Holiday Decorating

I recently helped a client get her dining room ready for Christmas. When she called me we had just under four weeks to make the room feel more inviting and warm before 18 relatives descended upon her. She was a quick decision maker and excellent notetaker,  so while I gave direction, she quickly executed. We started with a new wall color  – a warm gray. There was a nice sized hole in one of the plaster walls and no way to get a painter in by Christmas. My client patched and painted by herself like a pro. Next we pulled new drapes in a bold pattern and a wool rug with soft lines to give the room more texture. A print on one wall was replaced with a striking mirror that added a lot of interest and helped bounce light around the room. Vases, lots of red and silver accents, holiday plants, and lights strung from the drapery rods added holiday charm and warmth. Good job CM!

Is your wealth corner missing?

Recently my husband painted the back steps. Exciting right? (Well the color* is! See below).  But why I mention this is because the back steps sit in our wealth corner. Which means that our wealth corner is not actually in our house. It’s…missing. If you drew a line across the back of our house, it would run along the back wall, jog down about six feet where the back door sits, then jut over to the left about another five feet.  Our finances have been a little missing of late too, so having everything else in order, I decided to tackle this issue. I hung a pair of wind chimes at the back door help to bring chi to the missing area. The tinkle sound is nice too and bonus – it helps to drown out the never ending hum of our neighbor’s AC. I also hung a clear crystal in the same area  – I could have used a purple one,  purple being the color associated with wealth – because crystals help liven up chi. And lastly I fixed that missing corner by literally drawing it in: I took some of my daughter’s purple chalk and drew a line across the steps and back to the house. Voila! Purple chalk! Good chi!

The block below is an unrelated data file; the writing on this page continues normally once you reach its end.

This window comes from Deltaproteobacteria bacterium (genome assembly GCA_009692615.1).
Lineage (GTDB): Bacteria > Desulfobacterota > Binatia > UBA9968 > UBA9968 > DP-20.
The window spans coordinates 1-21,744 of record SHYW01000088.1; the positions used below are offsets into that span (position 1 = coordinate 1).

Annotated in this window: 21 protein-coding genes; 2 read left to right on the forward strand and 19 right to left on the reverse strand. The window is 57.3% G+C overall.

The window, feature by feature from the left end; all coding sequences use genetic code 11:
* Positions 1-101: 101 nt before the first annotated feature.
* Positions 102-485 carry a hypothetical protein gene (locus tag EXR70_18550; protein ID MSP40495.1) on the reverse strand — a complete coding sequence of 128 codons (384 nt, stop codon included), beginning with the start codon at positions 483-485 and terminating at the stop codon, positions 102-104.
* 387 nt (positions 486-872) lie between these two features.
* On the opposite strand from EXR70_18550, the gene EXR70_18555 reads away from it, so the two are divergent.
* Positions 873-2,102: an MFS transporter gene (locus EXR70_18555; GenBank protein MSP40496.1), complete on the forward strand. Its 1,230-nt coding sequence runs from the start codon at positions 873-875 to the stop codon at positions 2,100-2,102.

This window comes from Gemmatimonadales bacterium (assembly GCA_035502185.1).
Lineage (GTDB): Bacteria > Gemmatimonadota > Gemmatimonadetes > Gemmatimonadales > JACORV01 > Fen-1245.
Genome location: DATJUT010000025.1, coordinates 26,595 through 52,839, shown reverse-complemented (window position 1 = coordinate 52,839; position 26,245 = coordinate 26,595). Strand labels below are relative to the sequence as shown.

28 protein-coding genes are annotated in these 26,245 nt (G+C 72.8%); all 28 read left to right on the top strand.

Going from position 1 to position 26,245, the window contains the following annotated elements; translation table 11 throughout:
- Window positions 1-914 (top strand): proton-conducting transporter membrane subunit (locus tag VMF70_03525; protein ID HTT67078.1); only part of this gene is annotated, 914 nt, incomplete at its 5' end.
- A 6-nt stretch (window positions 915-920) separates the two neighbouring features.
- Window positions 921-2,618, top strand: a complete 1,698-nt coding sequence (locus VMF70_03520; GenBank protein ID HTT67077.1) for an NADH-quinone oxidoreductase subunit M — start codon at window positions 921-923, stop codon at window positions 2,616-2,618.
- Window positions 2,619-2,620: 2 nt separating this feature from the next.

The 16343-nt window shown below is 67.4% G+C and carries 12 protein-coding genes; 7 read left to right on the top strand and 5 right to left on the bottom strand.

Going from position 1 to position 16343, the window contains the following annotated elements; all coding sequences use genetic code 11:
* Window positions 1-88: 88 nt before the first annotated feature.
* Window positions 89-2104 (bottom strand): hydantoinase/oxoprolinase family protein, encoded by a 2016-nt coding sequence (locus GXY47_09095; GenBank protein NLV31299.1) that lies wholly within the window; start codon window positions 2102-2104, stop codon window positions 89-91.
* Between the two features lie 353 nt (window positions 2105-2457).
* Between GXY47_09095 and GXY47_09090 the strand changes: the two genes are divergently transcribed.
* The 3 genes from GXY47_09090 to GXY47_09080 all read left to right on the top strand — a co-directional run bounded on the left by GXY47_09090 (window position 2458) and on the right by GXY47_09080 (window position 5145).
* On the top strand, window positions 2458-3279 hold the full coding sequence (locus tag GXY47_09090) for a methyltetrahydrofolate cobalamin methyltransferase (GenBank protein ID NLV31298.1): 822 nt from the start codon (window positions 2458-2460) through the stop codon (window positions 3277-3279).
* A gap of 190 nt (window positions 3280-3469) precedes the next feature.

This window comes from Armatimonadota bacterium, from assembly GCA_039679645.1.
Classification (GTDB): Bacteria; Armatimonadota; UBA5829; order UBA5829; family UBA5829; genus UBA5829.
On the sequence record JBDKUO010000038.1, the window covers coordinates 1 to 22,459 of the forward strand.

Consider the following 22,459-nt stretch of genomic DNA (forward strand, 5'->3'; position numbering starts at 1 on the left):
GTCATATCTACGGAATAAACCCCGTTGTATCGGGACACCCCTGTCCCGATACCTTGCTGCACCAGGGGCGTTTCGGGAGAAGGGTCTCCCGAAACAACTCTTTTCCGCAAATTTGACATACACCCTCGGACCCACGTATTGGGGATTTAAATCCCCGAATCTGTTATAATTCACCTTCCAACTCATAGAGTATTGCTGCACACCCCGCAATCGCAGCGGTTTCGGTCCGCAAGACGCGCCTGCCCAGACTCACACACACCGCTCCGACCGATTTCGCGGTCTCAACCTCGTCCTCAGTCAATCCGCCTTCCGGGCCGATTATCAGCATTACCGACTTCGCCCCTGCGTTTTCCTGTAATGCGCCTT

Wait! Rain! Ga! No more chalk. Well, I wasn’t that unhappy about the rain. We needed it.

Instead of redrawing chalk lines we painted the back steps. Purple. A lovely deep blue purple. And guess what? The next day the phone rang. It was a new client.

Normally feng shui isn’t this immediate, and it’s certainly not going to fix money issues especially if there are other major factors involved. But if you feel the energy is missing in that area, help it out with a little feng shui. And see what happens.

* Benjamin Moore Galaxy.

2011 Fall Colors

Last week I attended a seminar on Benjamin Moore’s 2011 color schemes. These are not new colors; rather they are 18 existing colors that Benjamin Moore has arranged in three palettes of six to help you convey a certain mood in your home. The three moods are Dreamy- which has sophisticated, subtle hues; Spirited-a bold palette with high contrast colors; and Soulful-a selection of warm hues and rich tones. Pick two to three colors from each palette to create the color experience you want to create. The combinations are flawless: each color works perfectly with the others in its palette, so you don’t have to worry about picking monochromatic grays to match or using the right value of purple.

Which leads me to the 2011 Benjamin Moore color of the year: Vintage Wine. This is a sexy color. At times it looks like eggplant when paired with the chartreuse green in the same collection, but put it against some of the more subtle earthy hues and its brown tones really show up. Take a look at the Soulful palette below:

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Color Palettes

Dreamy

Genesis White 2134-70

Kendall Charcoal HC-166

Gray Mirage 2142-50

Porcelain 2113-60

Etiquette AF-50

Smoke 2122-40

Spirited

Storm AF-700

Lucerne AF-530

Royal Flush 2076-20

Paper Mache AF-25

Wrought Iron 2124-10

Grape Green 2027-40

Souful

Hush AF-95

Vintage Wine 2116-20

Etruscan AF-355

Casco Bay 2051-30

Wasabi AF-430

Amulet AF 365